It depends. Usually, I find that word of mouth works best. That requires direct contact with readers at events, such as book fairs, launches, book clubs etc. That coupled with online activity, especially blog tours and so on is effective. Well, with my German readers that is. However, I can't travel thousands of miles to every book fair overseas, so at the moment, I do all of this more locally and participate in blogs and social media otherwise. Also, hiring reputable promoters can be costly but is very effective to get the conventional media interested. I once made the mistake of hiring an overseas promoter/blogger who specialises in a different genre. Imagine my surprise when the only Amazon review my book got, found it to be far too tame for sex/horror/violence. So double-check when taking advice from other authors 🙂

Sep 12, 8:17AM EDT0
Where did your writing begin? What did you think when your first novel was released? How have things changed?
Sep 12, 3:48AM EDT0

I started writing the first book in the YA fantasy series in 2003 and 'Children of the Moon' was published in 2005, then again in 2007 by another publisher. I had at least 10 testreaders on it and only when I felt that the story was really good enough, did I approach publishers. I had no influence on the layout and cover whatsoever and the first publisher failed to sign a contract with me. Despite that, I organised a glamorous launch at a hotel, catered myself employed a harp player for two hours and around 50 people attended. I was very excited, gave interviews and received rather positive feedback. The publisher never came through with the contract, so I severed my ties with them and signed a contract with a new publisher. At last my book was in shops and on Amazon before they had to close down in the wake of the economic crisis in 2008. So it was a turbulent few years before I learned how to self publish but just to see my book in print and all the interest it received, was exhilarating. Btw, 'Children of the Moon' received the 2017 Book Talk Radio Club award in the science fiction category last year after all this time.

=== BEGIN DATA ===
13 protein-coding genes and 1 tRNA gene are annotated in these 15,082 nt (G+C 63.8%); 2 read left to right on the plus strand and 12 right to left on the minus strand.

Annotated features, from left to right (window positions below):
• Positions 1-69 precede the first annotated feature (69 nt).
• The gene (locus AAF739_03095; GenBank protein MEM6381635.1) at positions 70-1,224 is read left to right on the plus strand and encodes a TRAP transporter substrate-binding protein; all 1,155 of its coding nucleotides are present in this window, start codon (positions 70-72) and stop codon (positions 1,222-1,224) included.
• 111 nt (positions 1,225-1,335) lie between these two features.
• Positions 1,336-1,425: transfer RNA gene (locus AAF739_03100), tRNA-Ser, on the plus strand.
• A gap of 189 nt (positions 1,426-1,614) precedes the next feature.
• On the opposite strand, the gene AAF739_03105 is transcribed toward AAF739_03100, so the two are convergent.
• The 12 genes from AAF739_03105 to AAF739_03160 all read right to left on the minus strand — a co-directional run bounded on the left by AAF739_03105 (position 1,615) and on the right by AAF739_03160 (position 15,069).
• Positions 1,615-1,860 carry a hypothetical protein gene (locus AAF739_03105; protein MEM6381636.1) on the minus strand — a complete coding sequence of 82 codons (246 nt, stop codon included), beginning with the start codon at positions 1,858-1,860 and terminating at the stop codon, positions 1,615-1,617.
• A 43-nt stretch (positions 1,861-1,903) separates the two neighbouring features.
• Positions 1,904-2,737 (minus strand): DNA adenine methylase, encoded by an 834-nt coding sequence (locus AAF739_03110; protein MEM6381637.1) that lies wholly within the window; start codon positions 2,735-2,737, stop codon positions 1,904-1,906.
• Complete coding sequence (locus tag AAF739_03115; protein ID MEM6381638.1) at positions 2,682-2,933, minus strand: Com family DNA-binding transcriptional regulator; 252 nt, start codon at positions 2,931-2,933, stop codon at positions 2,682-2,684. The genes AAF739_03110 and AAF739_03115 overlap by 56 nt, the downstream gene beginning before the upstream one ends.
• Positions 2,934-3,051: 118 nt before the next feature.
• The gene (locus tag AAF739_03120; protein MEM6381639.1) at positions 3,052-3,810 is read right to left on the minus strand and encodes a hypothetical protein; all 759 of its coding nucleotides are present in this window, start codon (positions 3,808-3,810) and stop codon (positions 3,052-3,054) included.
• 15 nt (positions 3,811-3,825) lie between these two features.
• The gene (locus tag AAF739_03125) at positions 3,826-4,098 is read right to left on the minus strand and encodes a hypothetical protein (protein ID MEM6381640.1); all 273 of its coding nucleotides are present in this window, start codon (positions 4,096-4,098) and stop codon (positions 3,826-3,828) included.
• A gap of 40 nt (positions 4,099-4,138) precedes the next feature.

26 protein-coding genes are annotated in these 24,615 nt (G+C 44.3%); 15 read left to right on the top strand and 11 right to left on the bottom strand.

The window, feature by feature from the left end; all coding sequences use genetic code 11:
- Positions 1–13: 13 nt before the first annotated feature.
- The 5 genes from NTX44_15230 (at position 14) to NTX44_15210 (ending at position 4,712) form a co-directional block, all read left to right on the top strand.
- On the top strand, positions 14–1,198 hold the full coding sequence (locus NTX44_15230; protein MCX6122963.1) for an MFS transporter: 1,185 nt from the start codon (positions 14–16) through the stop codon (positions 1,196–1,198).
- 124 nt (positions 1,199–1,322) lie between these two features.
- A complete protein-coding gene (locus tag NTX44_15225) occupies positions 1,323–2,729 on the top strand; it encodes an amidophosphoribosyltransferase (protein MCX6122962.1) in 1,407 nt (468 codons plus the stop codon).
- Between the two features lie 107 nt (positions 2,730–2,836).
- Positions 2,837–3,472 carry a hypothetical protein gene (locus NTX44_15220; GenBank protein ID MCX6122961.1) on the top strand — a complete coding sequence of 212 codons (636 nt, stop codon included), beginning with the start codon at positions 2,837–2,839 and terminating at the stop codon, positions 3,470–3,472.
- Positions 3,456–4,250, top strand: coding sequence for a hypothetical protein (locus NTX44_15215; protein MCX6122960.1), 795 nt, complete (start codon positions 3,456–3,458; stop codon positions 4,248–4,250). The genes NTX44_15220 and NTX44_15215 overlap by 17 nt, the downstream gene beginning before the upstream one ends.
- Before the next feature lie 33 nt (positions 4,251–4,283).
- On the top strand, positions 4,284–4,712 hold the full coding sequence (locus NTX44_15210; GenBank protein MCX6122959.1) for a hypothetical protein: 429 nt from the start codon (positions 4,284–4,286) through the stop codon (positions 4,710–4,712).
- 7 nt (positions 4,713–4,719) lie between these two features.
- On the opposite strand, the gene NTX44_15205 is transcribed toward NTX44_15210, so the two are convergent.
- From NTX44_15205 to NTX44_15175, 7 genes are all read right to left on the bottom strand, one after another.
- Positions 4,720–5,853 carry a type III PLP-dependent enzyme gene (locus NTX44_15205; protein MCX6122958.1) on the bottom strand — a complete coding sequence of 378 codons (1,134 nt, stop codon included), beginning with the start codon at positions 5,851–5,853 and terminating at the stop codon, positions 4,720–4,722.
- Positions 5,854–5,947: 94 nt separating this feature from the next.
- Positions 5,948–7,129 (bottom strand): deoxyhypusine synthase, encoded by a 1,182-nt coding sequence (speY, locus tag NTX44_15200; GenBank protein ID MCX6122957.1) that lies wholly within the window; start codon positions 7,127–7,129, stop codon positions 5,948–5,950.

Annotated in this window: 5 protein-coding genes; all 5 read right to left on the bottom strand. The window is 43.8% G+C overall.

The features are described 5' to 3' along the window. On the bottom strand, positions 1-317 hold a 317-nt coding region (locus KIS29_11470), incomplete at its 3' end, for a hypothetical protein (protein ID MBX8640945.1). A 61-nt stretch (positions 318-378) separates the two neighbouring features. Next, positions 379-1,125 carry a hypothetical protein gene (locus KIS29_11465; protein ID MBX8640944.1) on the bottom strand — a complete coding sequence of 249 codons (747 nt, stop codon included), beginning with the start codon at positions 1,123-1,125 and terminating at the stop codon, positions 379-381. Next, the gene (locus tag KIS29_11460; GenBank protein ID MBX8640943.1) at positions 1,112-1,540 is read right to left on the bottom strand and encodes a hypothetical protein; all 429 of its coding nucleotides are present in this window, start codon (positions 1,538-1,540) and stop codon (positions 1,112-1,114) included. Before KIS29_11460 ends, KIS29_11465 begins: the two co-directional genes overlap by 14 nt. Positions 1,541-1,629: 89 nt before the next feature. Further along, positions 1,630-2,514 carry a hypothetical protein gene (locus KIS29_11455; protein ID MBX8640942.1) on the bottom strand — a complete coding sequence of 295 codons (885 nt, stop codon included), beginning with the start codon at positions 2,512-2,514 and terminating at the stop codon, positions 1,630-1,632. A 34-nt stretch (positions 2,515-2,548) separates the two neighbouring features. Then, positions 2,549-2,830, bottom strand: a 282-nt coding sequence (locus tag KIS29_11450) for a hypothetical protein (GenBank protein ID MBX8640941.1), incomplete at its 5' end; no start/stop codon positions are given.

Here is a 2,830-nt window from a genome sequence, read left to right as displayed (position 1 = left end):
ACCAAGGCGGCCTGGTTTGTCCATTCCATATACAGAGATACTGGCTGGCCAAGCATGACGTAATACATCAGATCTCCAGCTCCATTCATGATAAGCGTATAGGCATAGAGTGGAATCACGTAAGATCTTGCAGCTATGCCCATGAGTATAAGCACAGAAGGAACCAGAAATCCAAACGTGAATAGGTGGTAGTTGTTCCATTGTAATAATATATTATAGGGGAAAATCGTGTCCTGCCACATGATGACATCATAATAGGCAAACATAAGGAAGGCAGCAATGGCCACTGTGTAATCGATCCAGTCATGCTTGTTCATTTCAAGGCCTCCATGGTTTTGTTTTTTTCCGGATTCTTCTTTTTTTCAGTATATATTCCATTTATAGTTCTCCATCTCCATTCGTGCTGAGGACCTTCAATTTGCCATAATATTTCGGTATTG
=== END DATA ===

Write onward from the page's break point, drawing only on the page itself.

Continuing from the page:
Sep 12, 5:21AM EDT0
When writing a plot based in a foreign country, how much reading is involved to get as accurate information as possible?
Sep 12, 2:11AM EDT0

I travelled a lot when I was younger, so most of my stories are based on my own experiences plus the information I google or read about. My dialogues are also proof-read by native speakers and explained in the text, unless the main characters don't know at all what's being said. Then I sometimes create a glossary at the end. There is still plenty where those stories came from but in case I should ever start writing about countries that I've never been to, I'd speak to people from that country first before gathering any other Information. There is so much online information out there that's not quite authentic, and you want the information to be as authentic as possible. Trying to think yourself into that environment and how people are likely to think and react is essential and that's all very different, depending on the respective mentality. In my opinion, this approach adds depth to the story.

Sep 12, 5:02AM EDT0
How did growing up in Germany influence your writing style?
Sep 12, 12:21AM EDT0

I think that growing up in Germany gave me the kind of freedom I needed to develop into a free-spirited yet hard-working person, despite the restrictions of school and family and so on. My writing style had to develop over time from research and observations into gripping stories. But I was always convinced that I could do it if I put enough effort into it.